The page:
• black hila

Joppa Durum

Joppa was developed by the NDSU durum breeding program, under the direction of Dr. Elias Elias, and released by the North Dakota Agricultural Experiment Station in 2013.

Joppa is a very high yielding durum variety with excellent agronomic traits. From 2008-2014 Joppa’s mean yield was the highest across North Dakota at 64.0 bushels/acre, nearly 3 bushels/acre more than the second highest yielding variety.

Pasta quality characteristics of Joppa include very high dough and gluten strength, high gluten index, and outstanding color. Compared with other popular varieties, Joppa was rated highest in pasta color tested by the NDSU Durum Quality Lab of samples grown at multiple North Dakota locations during 2008-2012. This variety also scores high on the mixograph scale.

Joppa has medium straw strength and a good disease resistance package including scab (FHB) resistance similar to other NDSU varieties.

In comparison with Mountrail, the long-standing industry standard variety, Joppa has higher yield and better quality traits. The gluten strength of Joppa is a notable improvement over Mountrail. Joppa also consistently out-yields Mountrail in variety trials across the state.

Joppa was named in honor of Dr. Leonard Joppa, the renowned USDA durum research geneticist. Dr. Joppa made significant contributions to the improvement of durum wheat quality.

General Characteristics:

  • high yield potential
  • excellent agronomic traits
  • moderate FHB and leaf disease resistance
  • excellent gluten strength
  • outstanding color

Gold ND Flax

Gold ND is a new yellow-seeded flax variety that was developed by the NDSU flax breeding program, under the direction of Dr. Jim Hammond, and released last year, but was distributed through the ND County Seed Increase Program this year.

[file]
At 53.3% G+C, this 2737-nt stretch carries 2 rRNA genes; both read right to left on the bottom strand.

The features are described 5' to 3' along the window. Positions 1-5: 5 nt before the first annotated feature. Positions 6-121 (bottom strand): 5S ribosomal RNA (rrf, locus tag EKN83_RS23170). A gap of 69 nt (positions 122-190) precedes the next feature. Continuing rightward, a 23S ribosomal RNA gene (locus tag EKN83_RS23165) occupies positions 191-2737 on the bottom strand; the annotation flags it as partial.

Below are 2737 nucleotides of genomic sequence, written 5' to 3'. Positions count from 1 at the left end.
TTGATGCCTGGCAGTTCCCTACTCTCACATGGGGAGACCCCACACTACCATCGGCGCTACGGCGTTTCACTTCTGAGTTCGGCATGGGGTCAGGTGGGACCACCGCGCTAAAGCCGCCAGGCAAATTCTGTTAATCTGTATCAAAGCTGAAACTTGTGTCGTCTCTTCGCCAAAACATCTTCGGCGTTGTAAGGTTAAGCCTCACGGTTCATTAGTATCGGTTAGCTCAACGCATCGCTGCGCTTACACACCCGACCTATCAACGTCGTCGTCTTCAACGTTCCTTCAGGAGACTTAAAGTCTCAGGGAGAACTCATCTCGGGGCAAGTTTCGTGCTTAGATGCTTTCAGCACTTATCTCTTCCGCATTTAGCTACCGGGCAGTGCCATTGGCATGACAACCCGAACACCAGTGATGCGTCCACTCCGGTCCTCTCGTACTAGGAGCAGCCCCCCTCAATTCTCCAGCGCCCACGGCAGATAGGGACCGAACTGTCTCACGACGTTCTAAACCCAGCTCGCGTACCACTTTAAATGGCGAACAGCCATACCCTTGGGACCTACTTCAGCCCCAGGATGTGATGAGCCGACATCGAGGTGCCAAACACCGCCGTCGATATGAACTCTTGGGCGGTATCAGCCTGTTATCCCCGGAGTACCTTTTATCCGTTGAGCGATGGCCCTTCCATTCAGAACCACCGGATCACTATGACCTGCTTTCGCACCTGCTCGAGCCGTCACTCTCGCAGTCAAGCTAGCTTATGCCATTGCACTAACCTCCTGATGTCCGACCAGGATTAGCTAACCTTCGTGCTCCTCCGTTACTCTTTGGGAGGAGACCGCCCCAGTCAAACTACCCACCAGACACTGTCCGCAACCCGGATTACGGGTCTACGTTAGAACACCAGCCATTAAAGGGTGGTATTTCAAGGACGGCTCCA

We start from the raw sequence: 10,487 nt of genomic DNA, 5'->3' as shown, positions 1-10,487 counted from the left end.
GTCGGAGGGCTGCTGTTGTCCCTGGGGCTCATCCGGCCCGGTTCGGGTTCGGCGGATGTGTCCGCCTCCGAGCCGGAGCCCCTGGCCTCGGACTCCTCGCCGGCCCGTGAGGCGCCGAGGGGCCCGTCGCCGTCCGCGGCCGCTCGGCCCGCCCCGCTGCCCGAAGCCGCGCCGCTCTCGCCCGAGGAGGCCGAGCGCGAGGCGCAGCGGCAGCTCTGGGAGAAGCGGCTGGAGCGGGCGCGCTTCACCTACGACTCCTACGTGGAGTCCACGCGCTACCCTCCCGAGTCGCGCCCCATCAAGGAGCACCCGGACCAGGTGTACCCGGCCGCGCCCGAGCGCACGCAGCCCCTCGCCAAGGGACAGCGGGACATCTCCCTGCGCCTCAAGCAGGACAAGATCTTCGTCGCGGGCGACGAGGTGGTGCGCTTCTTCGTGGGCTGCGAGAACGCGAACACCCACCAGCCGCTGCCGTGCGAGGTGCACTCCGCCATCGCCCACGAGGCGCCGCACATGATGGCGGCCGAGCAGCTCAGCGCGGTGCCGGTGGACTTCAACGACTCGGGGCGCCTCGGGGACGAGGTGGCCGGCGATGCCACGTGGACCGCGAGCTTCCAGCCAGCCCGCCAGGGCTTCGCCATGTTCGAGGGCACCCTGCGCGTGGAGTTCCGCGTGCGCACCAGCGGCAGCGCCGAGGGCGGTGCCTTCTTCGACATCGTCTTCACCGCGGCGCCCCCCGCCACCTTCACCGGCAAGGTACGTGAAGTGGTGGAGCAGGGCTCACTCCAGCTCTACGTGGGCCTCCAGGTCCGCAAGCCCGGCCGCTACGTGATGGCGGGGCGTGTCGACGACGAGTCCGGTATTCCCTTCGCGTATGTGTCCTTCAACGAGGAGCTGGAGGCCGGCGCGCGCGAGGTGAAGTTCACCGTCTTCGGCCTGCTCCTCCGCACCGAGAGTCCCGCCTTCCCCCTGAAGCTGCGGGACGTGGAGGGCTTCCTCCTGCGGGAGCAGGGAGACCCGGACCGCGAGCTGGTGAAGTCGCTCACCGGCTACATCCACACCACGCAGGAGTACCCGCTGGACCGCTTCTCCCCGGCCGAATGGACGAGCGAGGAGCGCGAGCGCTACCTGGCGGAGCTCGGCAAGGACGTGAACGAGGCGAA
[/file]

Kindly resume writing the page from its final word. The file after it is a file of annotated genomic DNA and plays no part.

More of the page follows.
The North Dakota Crop Improvement and Seed Association has a license agreement with the NDSU Research Foundation to produce and distribute Gold ND seed through Dakota Select Seed.

Bolles Hard Red Spring Wheat

Bolles hard red spring wheat was released from the Minnesota Agricultural Experiment Station.

Bolles is a high protein spring wheat, well suited for much of the spring wheat growing region. In addition to its superior protein, it has very good yield potential and high baking quality. Bolles’ yields are comparable to SY‐Soren and higher than WB‐Mayville with 1% better protein.

Bolles has excellent pre‐harvest sprouting resistance and good test weight. Maturity and straw strength are similar to Faller. Bolles possesses a good disease package with excellent leaf rust resistance and a moderate rating for scab and bacterial leaf streak.

The name Bolles for this variety was chosen in recognition of Lemuel Bolles, who built the first flour mill in Minnesota near Afton in 1846.

General Characteristics:

  • very high protein
  • good yield potential
  • medium-late maturity
  • good disease resistance
  • high baking quality

All varieties listed will be protected under the Plant Variety Protection Act. Varieties protected with PVP-Title V can only be sold as a certified class of seed. Producers who initially acquire a PVP-Title V protected variety as a certified class of seed have the right to use saved seed for their own planting purposes. A research fee will also apply to registered and certified seed sales of each of these varieties and will be collected in North Dakota from the labeler by the North Dakota State Seed Department (NDSSD) on behalf of the NDSU Research Foundation and Minnesota. For more information on the research fee schedule on these and other varieties, refer to the 2015 North Dakota Field Inspected Seed Directory or contact the NDSSD.

For more information on these and other varieties, visit the NDSU Foundation Seedstocks website at www.ndfss.com. For further information regarding Foundation or Registered seed availability of these or other varieties, contact a local county Extension Service agent, an NDSU Research Extension Center, NDSU Foundation Seedstocks Program, or refer to the North Dakota Field Inspected Seed Directory.

Author: Joyana Baumann, ND Foundation Seedstocks, 701-231-8542, joyana.baumann@ndsu.edu
Editor: Kamie Beeson, 701-231-7123, kamie.a.beeson@ndsu.edu